One of my biggest complaints about this story last year was how the host for Laurie’s show, Ryan, was the only stagnant character in the series.  The authors just made him into one giant stereotype and seemed to think that was good enough.  Consequently, I was delighted to see actual character growth in Ryan in this installment!  Brilliant!

Overall, these are great mysteries, and I’m hopeful that they will continue coming.

The Story of a Whim by Grace Livingston Hill – 3.5*

//published 1903//

Like most of Hill’s stories, this one was pretty predictable, but I enjoyed it nonetheless.  I will say that I found it funny that I had just recently read Strawberry Girlset in early 1900’s Florida, and then it turns out that that was the same setting for this book as well!

This was my #11 read for #20BooksofSummer.

Shamed by Linda Castillo – 4*

//published 2019//

Earlier this year I devoured the entire Kate Burkholder series.  Set in Ohio’s Amish country, this is a great mystery series.  Kate grew up Amish and then left the community and eventually entered law enforcement.  When the series starts, Kate is the sheriff of the small town where she grew up, and also a sort of bridge between the Amish and non-Amish (“English”) communities.  I really, really like Kate a lot, which is a large part of why this series works for me.  Castillo also does a really excellent job in her portrayal of the Amish community, and I love the way that Kate is working through her heritage as well.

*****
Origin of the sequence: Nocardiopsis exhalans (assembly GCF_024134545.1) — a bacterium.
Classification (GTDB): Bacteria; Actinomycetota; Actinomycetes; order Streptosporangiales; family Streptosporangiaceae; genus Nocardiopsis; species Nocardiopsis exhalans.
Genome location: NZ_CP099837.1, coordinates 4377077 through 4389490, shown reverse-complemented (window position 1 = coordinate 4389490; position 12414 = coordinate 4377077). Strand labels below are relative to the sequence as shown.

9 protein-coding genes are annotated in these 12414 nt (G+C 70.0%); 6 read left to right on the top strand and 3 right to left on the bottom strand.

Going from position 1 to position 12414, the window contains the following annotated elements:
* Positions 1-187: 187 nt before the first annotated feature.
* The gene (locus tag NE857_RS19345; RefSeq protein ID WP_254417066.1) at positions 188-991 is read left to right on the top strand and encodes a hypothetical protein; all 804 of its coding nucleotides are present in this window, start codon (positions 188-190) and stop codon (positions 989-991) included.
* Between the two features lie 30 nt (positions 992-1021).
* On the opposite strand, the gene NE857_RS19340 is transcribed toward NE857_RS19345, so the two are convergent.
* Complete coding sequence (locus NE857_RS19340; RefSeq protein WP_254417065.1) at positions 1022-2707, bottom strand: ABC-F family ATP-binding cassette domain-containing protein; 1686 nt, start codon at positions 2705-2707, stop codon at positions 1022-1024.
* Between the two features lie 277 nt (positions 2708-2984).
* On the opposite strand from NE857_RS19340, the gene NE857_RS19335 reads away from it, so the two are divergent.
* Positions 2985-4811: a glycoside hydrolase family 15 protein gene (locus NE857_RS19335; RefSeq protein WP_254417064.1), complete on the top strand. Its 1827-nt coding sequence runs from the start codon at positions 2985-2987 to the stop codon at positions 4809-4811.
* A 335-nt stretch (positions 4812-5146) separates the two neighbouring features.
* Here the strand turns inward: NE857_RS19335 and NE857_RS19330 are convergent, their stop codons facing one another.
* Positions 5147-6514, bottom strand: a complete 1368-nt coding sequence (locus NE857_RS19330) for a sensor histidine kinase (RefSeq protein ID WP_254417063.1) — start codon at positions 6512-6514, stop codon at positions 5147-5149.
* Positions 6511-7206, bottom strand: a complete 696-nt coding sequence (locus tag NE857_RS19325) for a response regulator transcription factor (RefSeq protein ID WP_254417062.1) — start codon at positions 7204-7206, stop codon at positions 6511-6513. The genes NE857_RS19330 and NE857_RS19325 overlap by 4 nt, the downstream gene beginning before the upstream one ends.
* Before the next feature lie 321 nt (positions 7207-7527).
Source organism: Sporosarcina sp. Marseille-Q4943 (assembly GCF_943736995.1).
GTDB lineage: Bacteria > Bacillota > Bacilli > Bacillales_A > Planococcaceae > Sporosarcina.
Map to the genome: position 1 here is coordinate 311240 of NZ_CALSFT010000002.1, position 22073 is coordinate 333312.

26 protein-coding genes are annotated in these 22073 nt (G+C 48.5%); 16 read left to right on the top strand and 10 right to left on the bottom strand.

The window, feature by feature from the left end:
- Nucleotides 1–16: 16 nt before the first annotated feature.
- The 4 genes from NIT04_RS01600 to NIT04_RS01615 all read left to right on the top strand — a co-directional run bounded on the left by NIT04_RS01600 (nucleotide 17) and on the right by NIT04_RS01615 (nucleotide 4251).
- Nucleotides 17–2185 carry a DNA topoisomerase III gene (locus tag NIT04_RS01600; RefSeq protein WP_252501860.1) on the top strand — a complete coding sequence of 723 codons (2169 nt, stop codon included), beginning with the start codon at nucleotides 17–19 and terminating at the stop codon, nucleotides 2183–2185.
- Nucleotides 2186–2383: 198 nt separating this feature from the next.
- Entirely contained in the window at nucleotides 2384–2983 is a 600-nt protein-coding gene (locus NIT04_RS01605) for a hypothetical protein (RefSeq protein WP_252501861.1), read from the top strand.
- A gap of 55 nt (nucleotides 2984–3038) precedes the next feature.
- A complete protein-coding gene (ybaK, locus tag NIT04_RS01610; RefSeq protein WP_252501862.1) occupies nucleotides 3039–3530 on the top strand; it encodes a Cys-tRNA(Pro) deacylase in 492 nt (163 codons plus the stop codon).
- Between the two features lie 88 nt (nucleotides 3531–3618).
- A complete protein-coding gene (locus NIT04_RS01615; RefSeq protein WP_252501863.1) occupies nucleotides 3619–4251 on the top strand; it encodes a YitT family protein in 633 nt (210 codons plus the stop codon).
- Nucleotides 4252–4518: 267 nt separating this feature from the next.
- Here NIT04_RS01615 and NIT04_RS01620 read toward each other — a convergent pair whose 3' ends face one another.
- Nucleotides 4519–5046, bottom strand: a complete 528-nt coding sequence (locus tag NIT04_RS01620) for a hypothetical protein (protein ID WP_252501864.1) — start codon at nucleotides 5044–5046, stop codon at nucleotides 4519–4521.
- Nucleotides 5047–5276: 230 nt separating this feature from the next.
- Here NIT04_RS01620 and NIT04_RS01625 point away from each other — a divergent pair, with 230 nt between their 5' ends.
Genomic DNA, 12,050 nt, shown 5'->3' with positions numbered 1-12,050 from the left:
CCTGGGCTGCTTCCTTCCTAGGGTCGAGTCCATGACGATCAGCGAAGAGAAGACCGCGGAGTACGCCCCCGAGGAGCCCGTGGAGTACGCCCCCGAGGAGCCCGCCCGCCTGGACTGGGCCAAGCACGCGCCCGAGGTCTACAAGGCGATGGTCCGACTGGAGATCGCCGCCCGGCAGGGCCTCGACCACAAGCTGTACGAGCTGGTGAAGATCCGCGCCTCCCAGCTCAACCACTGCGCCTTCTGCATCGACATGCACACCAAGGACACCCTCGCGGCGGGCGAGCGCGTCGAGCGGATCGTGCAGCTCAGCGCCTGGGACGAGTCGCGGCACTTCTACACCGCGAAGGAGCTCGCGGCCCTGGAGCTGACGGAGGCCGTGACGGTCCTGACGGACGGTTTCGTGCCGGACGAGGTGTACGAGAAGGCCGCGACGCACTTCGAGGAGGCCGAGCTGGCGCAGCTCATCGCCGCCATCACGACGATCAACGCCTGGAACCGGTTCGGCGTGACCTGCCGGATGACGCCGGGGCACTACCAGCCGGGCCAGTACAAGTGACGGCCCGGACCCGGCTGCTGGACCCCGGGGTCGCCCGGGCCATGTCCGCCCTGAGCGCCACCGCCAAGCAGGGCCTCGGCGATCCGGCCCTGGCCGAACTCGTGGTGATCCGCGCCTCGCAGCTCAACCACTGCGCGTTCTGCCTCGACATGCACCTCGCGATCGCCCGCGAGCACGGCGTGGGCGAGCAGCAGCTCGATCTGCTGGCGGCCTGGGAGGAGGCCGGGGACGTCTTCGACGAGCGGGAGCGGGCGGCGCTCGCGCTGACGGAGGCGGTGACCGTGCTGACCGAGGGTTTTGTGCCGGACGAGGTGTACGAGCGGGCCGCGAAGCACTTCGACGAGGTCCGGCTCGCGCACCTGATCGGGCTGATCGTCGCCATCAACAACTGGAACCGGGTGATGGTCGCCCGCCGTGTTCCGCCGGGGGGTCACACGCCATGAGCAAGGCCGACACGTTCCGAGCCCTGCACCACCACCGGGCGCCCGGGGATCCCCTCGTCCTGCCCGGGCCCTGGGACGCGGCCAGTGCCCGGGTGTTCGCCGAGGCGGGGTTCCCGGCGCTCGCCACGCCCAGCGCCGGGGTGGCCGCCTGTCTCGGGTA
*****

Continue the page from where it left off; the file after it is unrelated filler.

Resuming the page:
This particular installment was solid.  A woman is murdered and her granddaughter kidnapped – I loved the way that each chapter started with how many hours the girl had been missing; it really intensified the urgency of a missing child case.  Overall, the pacing was solid, although it felt like this book didn’t have as much of Kate’s personal life as some of the others have had, and I rather missed it.  All in all, I hope Castillo continues to write these books forever, as I really like them.

Samantha Kincaid Mysteries // by Alafair Burke // #20BooksofSummer

  • Judgment Calls (2003)
  • Missing Justice (2004)
  • Close Case (2005)

A while back I read Burke’s The Exwhich was one of those books that, while I didn’t completely love it, still definitely inspired me to check out more of the author’s works.  Next, I read the Under Suspicion series, which Burke co-wrote with Mary Higgins Clark.  I thoroughly enjoyed that series, so I had some decently high hopes for this one.

What I didn’t realize until after I started these, is that they are Burke’s first three books that she had published.  There were all solid 3.5* reads for me, and it was interesting to see Burke’s writing starting to develop.  Samantha is overall a likable character, which always helps.

The main character, Samantha Kincaid, works as an assistant DA in Portland.  It was cracking me up because another author I’ve been reading regularly, Phillip Margolin, also sets most of his books in Portland.  However, Margolin’s characters are almost always defense attorneys, so it was fun to read the other side of the coin – and I also kept halfway expecting some of Margolin’s characters to appear as well!